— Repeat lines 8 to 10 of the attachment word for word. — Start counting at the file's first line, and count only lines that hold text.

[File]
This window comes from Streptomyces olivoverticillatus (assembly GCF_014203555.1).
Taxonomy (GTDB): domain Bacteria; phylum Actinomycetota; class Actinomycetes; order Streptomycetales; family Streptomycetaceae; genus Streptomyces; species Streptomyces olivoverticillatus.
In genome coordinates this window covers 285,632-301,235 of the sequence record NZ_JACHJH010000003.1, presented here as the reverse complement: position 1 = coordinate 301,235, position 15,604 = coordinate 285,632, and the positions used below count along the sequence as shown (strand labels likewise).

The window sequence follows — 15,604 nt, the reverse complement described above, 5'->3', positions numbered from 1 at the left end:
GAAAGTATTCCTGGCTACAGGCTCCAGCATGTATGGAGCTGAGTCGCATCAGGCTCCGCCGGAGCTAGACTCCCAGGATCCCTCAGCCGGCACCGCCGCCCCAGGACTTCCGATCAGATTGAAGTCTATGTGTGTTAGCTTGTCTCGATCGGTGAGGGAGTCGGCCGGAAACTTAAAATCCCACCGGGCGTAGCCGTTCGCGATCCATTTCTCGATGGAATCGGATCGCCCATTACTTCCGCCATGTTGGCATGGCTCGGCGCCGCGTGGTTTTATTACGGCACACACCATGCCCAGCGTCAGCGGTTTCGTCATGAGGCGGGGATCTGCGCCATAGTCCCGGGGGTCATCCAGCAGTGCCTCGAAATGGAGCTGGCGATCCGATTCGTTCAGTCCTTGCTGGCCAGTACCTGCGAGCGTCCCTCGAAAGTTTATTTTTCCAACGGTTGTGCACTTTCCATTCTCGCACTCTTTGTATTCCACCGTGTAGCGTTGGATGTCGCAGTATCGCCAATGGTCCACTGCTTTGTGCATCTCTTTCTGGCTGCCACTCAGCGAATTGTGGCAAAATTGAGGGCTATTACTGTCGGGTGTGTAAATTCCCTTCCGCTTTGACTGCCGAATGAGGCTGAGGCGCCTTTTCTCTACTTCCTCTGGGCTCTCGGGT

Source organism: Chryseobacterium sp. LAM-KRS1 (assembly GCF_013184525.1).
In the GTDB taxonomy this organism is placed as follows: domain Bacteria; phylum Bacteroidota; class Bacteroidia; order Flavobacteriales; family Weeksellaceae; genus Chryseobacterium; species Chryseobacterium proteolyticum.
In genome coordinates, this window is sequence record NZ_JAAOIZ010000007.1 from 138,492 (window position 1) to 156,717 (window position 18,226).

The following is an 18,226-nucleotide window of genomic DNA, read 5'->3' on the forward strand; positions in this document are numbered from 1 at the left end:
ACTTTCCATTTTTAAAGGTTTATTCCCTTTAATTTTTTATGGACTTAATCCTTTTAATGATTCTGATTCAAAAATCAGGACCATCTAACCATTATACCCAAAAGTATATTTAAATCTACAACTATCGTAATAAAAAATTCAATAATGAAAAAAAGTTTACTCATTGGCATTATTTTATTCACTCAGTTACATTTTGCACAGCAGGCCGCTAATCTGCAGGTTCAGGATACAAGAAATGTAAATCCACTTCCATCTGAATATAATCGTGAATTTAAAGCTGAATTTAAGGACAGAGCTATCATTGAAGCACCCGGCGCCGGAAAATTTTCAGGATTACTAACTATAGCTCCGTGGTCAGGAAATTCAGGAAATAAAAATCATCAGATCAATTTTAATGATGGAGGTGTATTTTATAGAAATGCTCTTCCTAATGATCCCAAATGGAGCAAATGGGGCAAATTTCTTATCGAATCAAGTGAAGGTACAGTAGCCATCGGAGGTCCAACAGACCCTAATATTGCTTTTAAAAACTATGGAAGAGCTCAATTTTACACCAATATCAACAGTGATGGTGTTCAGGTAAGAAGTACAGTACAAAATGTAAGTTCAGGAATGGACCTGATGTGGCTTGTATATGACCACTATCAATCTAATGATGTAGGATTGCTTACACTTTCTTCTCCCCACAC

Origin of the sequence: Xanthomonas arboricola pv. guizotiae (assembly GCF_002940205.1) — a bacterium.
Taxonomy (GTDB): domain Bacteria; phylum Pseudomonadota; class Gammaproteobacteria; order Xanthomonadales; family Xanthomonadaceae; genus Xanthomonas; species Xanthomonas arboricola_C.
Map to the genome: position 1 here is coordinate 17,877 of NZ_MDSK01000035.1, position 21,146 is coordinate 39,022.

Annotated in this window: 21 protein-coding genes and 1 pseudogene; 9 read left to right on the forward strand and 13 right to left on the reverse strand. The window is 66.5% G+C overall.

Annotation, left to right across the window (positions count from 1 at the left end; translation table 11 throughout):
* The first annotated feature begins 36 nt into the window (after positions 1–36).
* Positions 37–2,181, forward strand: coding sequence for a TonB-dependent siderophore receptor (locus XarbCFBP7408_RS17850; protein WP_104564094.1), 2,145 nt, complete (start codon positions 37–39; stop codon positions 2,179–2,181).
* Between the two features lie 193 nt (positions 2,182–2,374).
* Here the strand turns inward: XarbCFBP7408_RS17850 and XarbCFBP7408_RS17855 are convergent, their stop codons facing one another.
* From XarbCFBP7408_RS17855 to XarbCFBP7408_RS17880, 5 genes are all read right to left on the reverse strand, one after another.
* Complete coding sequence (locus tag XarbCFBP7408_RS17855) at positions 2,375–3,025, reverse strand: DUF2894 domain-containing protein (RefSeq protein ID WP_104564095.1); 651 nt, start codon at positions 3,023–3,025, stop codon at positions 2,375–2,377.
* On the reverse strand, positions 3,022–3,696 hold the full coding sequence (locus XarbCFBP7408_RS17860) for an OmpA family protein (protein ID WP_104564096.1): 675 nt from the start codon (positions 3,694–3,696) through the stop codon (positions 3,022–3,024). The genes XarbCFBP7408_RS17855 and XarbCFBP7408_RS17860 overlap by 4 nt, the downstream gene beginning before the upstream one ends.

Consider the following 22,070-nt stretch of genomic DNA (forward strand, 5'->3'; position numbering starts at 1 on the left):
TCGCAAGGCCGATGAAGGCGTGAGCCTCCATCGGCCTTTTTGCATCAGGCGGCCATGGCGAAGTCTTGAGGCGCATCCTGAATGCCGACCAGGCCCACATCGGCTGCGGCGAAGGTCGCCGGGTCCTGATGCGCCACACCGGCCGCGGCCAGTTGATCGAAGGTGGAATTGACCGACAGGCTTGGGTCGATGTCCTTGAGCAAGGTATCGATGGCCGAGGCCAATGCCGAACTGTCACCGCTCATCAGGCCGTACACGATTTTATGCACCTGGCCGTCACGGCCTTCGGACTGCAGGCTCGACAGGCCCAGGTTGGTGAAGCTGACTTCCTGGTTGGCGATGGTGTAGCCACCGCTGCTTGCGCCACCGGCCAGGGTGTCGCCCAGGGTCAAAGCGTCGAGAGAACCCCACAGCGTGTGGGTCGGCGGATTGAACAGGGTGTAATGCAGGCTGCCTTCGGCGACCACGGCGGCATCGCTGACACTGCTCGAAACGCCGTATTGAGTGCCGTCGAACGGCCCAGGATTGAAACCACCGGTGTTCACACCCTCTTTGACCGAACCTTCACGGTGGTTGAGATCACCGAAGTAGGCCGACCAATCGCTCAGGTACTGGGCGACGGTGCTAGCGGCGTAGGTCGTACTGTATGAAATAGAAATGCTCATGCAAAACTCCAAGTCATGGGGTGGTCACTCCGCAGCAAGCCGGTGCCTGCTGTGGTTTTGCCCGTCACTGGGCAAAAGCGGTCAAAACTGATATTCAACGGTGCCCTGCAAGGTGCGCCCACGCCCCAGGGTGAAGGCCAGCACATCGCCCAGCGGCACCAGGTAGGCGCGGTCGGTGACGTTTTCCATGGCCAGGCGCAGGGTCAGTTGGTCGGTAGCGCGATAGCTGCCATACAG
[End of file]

In genome coordinates, this window is sequence record NZ_JAAOIZ010000007.1 from 138,492 (window position 1) to 156,717 (window position 18,226).

The following is an 18,226-nucleotide window of genomic DNA, read 5'->3' on the forward strand; positions in this document are numbered from 1 at the left end:
ACTTTCCATTTTTAAAGGTTTATTCCCTTTAATTTTTTATGGACTTAATCCTTTTAATGATTCTGATTCAAAAATCAGGACCATCTAACCATTATACCCAAAAGTATATTTAAATCTACAACTATCGTAATAAAAAATTCAATAATGAAAAAAAGTTTACTCATTGGCATTATTTTATTCACTCAGTTACATTTTGCACAGCAGGCCGCTAATCTGCAGGTTCAGGATACAAGAAATGTAAATCCACTTCCATCTGAATATAATCGTGAATTTAAAGCTGAATTTAAGGACAGAGCTATCATTGAAGCACCCGGCGCCGGAAAATTTTCAGGATTACTAACTATAGCTCCGTGGTCAGGAAATTCAGGAAATAAAAATCATCAGATCAATTTTAATGATGGAGGTGTATTTTATAGAAATGCTCTTCCTAATGATCCCAAATGGAGCAAATGGGGCAAATTTCTTATCGAATCAAGTGAAGGTACAGTAGCCATCGGAGGTCCAACAGACCCTAATATTGCTTTTAAAAACTATGGAAGAGCTCAATTTTACACCAATATCAACAGTGATGGTGTTCAGGTAAGAAGTACAGTACAAAATGTAAGTTCAGGAATGGACCTGATGTGGCTTGTATATGACCACTATCAATCTAATGATGTAGGATTGCTTACACTTTCTTCTCCCCACAC